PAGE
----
China 'deeply committed' to North Korea sanctions: US official

WASHINGTON (AFP) — China has given its word to the United States that it is "deeply committed" to implementing tough new nuclear sanctions against North Korea, a senior US official said Friday.

The official also said that as part of the effort to put a straitjacket on Pyongyang after its latest nuclear test and missile launches, Washington had set up an inter-agency team to coordinate the sanctions with other nations.

"They are certainly saying quite strenuously that they are deeply committed to full implementation of the provisions that are in the resolution," the senior administration official said, referring to China.



posted on Jun, 30 2009 @ 01:02 PM
link   

Originally posted by SLAYER69
So it begins....

Iraqi oil for China if they support sanctions on N Korea

China Gains in Tangled Bidding at Iraq Oil Auction

But only one contract was agreed to on Tuesday. That went to a pairing of BP and the China National Petroleum Corporation for the largest field on offer: Rumaila, near the southern city of Basra, which has proven reserves of 17 billion barrels. Once the bid is accepted by the oil minister, Hussain al-Shahristani, Parliament must issue final approval.



China 'deeply committed' to North Korea sanctions: US official

WASHINGTON (AFP) — China has given its word to the United States that it is "deeply committed" to implementing tough new nuclear sanctions against North Korea, a senior US official said Friday.

The official also said that as part of the effort to put a straitjacket on Pyongyang after its latest nuclear test and missile launches, Washington had set up an inter-agency team to coordinate the sanctions with other nations.

"They are certainly saying quite strenuously that they are deeply committed to full implementation of the provisions that are in the resolution," the senior administration official said, referring to China.


Man, the Chinese are moving in on everything! The US gets the snot beat out of their public image abroad for Iraq and when it's time to bid on the oil; the Chinese are first in line. I really wish that the US wasn't locked into that debt with them. The Chinese essentially neutered the US without firing a shot, and they have done it with our own money; Sun Tzu would be proud.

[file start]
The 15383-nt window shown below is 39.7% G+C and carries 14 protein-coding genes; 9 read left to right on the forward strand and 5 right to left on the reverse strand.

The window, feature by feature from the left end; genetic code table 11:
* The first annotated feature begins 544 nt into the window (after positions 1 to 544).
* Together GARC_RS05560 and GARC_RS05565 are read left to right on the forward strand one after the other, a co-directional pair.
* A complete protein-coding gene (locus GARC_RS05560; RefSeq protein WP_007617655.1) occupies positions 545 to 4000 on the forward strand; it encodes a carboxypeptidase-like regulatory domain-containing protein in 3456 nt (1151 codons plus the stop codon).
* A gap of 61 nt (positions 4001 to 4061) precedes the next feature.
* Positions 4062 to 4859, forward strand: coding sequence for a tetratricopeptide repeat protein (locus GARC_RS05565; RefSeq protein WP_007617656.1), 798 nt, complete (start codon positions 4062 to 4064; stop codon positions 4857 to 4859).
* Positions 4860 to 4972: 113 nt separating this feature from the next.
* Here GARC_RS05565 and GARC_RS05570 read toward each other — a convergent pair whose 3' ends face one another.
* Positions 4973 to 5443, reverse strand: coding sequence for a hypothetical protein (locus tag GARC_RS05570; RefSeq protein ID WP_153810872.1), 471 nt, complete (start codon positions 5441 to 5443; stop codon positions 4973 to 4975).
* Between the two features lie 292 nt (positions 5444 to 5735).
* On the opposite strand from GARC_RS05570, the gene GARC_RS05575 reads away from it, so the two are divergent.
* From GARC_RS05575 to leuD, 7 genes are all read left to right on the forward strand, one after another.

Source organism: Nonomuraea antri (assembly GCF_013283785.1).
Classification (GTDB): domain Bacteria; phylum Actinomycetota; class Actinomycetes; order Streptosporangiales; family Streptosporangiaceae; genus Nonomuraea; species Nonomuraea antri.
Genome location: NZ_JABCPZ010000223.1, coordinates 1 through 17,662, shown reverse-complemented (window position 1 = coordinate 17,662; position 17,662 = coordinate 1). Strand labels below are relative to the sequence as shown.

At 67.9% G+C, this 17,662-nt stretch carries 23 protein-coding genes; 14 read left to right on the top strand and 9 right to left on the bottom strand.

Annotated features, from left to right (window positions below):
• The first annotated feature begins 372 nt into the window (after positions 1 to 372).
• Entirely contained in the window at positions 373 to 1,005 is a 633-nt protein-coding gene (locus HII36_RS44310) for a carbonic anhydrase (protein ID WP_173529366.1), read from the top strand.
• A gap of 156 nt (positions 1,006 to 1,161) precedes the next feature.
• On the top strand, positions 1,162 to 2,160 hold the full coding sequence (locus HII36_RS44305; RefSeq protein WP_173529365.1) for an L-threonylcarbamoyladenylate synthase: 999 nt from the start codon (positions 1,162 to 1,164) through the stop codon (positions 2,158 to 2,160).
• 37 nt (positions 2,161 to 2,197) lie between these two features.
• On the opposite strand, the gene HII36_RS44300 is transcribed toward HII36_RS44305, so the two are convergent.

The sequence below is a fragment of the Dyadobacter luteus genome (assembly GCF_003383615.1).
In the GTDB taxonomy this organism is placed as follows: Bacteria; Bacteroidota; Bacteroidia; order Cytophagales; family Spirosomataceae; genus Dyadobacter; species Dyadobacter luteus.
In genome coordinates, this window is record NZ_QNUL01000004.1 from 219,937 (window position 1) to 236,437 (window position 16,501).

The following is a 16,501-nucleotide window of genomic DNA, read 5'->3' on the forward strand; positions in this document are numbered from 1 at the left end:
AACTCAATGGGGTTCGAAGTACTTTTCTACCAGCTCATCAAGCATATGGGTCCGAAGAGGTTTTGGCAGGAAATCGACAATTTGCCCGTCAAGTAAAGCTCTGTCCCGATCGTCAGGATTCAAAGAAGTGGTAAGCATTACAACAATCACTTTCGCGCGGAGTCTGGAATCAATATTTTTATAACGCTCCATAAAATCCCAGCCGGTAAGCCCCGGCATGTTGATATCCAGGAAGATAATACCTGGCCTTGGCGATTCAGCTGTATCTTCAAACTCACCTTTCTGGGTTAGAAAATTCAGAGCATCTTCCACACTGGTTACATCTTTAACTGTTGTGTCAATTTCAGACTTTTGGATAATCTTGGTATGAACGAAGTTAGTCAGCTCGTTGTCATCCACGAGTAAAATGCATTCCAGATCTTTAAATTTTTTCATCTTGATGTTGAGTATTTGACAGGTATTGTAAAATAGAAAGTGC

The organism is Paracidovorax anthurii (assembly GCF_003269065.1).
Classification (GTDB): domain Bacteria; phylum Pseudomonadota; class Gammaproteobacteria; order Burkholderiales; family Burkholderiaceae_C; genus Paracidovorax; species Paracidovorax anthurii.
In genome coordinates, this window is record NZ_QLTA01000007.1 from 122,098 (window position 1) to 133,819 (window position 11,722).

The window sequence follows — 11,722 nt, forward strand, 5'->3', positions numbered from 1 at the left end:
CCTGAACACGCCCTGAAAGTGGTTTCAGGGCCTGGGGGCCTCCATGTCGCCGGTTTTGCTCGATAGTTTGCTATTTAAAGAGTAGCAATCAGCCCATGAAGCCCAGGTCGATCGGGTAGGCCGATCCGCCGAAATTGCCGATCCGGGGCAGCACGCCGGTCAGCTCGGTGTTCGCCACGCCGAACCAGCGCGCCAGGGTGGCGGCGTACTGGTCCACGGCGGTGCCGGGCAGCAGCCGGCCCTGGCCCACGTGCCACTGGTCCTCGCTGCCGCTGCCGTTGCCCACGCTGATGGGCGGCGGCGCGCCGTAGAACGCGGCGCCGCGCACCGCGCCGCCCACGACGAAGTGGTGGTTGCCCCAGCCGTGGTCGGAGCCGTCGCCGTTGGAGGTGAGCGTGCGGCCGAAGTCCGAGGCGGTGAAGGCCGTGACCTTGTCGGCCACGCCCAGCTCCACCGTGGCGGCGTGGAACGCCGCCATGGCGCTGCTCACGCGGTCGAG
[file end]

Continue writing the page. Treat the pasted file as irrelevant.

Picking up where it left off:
I have been against the US doing business with China since as long as I can remember. My idea of China is this, she was an ugly woman to begin with; but put a nice dress on her and give her a make-over and she is attractive. However, take off the make-up and fine gowns and she is no different than the Soviet Union of old. I really believe that. You can't change a zeebras stripes.

[edit on 30-6-2009 by Jakes51]



posted on Jun, 30 2009 @ 01:08 PM
link   
reply to post by dariousg
 


They are rejoicing because they finally have sovereignty. Though we got rid of Sadaam, they were still under occupation. The country is finally theirs to run, that is a reason to rejoice and the American troops there are rejoicing for them. It has nothing to do with the policies that started the war.Removing a dictator, and then training a new government to fend for themselves in six years is actually pretty comendable. They shoudl be happy.



posted on Jun, 30 2009 @ 01:11 PM
link   
reply to post by Jakes51
 


I don't know the article plays up the "Chinese" part but it does mention that "BP" is also in the mix.

BP as in British petroleum....



posted on Jun, 30 2009 @ 01:18 PM
link   

Originally posted by SLAYER69
reply to post by Jakes51
 


I don't know the article plays up the "Chinese" part but it does mention that "BP" is also in the mix.

BP as in British petroleum....


It should get interesting in coming months when they start dividing the oil pie. Who gets more than the other? We will see if the US involvement in Iraq was for exclusive rights to oil exports from the "democratic," Iraq. This whole war was about business and locking down the oil. At present the oil wars is on the horizon and whom ever secures the most will be the leader. I am obviously alluding to what you have uncovered in your "Great Game," research. The game is on and who will be the lucky one to lock down the majority of the worlds' oil?



posted on Jun, 30 2009 @ 01:21 PM
link   
reply to post by Jakes51
 


I wouldn't say exclusive rights to Iraqi oil. But a thumb on the scale if anything gets out of hand so to speak. Iraq is a tool. China is desperate for oil. We want North Korea gone. One hand scratches the other. Seems like a fair deal to me.



new topics

top topics



 
5
<< 1  2    4 >>

log in

join